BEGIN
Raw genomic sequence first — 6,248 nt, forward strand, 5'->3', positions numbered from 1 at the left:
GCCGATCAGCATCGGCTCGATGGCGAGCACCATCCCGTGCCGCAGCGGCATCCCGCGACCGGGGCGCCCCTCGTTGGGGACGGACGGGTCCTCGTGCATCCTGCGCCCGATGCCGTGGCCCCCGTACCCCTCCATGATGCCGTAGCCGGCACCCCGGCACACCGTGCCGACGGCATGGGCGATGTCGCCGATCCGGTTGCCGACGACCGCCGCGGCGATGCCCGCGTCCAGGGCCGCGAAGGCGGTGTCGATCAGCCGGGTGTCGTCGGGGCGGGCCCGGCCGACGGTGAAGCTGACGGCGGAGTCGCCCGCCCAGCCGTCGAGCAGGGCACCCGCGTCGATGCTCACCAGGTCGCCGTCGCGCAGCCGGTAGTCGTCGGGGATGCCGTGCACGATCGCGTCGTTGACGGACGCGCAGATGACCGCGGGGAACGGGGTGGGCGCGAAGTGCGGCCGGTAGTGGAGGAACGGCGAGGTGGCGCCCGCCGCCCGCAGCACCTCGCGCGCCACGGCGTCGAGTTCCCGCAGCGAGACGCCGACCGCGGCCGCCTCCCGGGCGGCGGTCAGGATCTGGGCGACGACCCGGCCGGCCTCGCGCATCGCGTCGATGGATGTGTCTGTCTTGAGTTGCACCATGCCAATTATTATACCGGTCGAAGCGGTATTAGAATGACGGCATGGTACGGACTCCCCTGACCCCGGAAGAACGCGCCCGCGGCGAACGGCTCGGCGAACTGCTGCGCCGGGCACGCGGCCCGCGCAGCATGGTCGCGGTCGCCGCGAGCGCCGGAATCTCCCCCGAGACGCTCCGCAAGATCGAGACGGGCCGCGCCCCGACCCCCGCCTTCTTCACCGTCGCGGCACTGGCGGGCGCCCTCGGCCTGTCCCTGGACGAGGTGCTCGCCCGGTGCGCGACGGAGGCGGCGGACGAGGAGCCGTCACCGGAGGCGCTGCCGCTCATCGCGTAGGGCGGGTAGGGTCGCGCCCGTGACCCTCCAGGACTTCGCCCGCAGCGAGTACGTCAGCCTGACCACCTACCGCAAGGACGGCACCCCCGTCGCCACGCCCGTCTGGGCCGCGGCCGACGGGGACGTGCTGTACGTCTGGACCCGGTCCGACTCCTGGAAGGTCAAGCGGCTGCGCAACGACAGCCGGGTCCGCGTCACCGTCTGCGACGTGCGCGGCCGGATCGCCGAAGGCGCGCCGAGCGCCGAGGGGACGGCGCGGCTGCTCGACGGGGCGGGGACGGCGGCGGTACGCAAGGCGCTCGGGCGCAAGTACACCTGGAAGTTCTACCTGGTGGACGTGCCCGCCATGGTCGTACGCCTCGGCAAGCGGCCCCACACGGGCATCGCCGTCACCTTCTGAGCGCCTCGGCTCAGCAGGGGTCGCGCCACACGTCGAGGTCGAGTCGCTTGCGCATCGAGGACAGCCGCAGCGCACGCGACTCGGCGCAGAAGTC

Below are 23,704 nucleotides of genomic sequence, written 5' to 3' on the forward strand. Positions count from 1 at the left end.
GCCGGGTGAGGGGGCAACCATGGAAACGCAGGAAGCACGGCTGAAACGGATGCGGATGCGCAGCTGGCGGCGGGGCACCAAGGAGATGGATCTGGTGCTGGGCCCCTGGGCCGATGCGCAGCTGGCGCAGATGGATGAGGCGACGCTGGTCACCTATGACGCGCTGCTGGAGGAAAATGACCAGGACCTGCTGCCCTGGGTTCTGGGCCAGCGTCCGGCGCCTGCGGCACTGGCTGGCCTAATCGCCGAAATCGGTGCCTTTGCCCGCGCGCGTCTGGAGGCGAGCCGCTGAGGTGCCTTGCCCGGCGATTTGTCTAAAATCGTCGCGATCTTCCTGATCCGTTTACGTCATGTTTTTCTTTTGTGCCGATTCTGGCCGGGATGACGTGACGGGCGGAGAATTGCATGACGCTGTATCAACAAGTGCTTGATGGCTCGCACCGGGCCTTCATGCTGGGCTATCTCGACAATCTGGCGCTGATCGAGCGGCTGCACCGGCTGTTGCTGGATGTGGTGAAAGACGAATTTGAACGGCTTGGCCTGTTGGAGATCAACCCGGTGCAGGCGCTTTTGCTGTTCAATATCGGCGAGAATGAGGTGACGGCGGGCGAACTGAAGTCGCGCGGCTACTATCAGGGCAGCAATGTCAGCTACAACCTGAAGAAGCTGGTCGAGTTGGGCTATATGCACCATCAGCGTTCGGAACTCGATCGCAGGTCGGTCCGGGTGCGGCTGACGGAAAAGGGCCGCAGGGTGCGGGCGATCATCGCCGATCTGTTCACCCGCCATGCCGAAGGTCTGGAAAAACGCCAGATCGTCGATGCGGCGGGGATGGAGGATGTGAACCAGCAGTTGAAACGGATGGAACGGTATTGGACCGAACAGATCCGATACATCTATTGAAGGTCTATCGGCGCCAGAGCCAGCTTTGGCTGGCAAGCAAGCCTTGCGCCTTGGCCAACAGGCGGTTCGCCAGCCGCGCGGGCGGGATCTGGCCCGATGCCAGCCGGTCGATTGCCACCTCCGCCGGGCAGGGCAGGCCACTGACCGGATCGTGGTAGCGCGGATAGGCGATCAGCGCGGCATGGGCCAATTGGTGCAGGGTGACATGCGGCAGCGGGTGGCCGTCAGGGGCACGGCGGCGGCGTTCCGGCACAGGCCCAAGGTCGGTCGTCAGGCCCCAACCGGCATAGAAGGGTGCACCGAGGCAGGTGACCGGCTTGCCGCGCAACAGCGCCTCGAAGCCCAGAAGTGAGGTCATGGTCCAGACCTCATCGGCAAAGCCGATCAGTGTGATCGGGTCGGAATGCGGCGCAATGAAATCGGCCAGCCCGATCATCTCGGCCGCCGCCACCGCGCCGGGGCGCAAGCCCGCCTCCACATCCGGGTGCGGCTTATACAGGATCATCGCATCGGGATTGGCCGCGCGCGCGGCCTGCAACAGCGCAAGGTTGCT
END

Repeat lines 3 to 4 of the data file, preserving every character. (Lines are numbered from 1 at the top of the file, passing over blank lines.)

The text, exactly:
Below are 23,704 nucleotides of genomic sequence, written 5' to 3' on the forward strand. Positions count from 1 at the left end.
GCCGGGTGAGGGGGCAACCATGGAAACGCAGGAAGCACGGCTGAAACGGATGCGGATGCGCAGCTGGCGGCGGGGCACCAAGGAGATGGATCTGGTGCTGGGCCCCTGGGCCGATGCGCAGCTGGCGCAGATGGATGAGGCGACGCTGGTCACCTATGACGCGCTGCTGGAGGAAAATGACCAGGACCTGCTGCCCTGGGTTCTGGGCCAGCGTCCGGCGCCTGCGGCACTGGCTGGCCTAATCGCCGAAATCGGTGCCTTTGCCCGCGCGCGTCTGGAGGCGAGCCGCTGAGGTGCCTTGCCCGGCGATTTGTCTAAAATCGTCGCGATCTTCCTGATCCGTTTACGTCATGTTTTTCTTTTGTGCCGATTCTGGCCGGGATGACGTGACGGGCGGAGAATTGCATGACGCTGTATCAACAAGTGCTTGATGGCTCGCACCGGGCCTTCATGCTGGGCTATCTCGACAATCTGGCGCTGATCGAGCGGCTGCACCGGCTGTTGCTGGATGTGGTGAAAGACGAATTTGAACGGCTTGGCCTGTTGGAGATCAACCCGGTGCAGGCGCTTTTGCTGTTCAATATCGGCGAGAATGAGGTGACGGCGGGCGAACTGAAGTCGCGCGGCTACTATCAGGGCAGCAATGTCAGCTACAACCTGAAGAAGCTGGTCGAGTTGGGCTATATGCACCATCAGCGTTCGGAACTCGATCGCAGGTCGGTCCGGGTGCGGCTGACGGAAAAGGGCCGCAGGGTGCGGGCGATCATCGCCGATCTGTTCACCCGCCATGCCGAAGGTCTGGAAAAACGCCAGATCGTCGATGCGGCGGGGATGGAGGATGTGAACCAGCAGTTGAAACGGATGGAACGGTATTGGACCGAACAGATCCGATACATCTATTGAAGGTCTATCGGCGCCAGAGCCAGCTTTGGCTGGCAAGCAAGCCTTGCGCCTTGGCCAACAGGCGGTTCGCCAGCCGCGCGGGCGGGATCTGGCCCGATGCCAGCCGGTCGATTGCCACCTCCGCCGGGCAGGGCAGGCCACTGACCGGATCGTGGTAGCGCGGATAGGCGATCAGCGCGGCATGGGCCAATTGGTGCAGGGTGACATGCGGCAGCGGGTGGCCGTCAGGGGCACGGCGGCGGCGTTCCGGCACAGGCCCAAGGTCGGTCGTCAGGCCCCAACCGGCATAGAAGGGTGCACCGAGGCAGGTGACCGGCTTGCCGCGCAACAGCGCCTCGAAGCCCAGAAGTGAGGTCATGGTCCAGACCTCATCGGCAAAGCCGATCAGTGTGATCGGGTCGGAATGCGGCGCAATGAAATCGGCCAGCCCGATCATCTCGGCCGCCGCCACCGCGCCGGGGCGCAAGCCCGCCTCCACATCCGGGTGCGGCTTATACAGGATCATCGCATCGGGATTGGCCGCGCGCGCGGCCTGCAACAGCGCAAGGTTGCT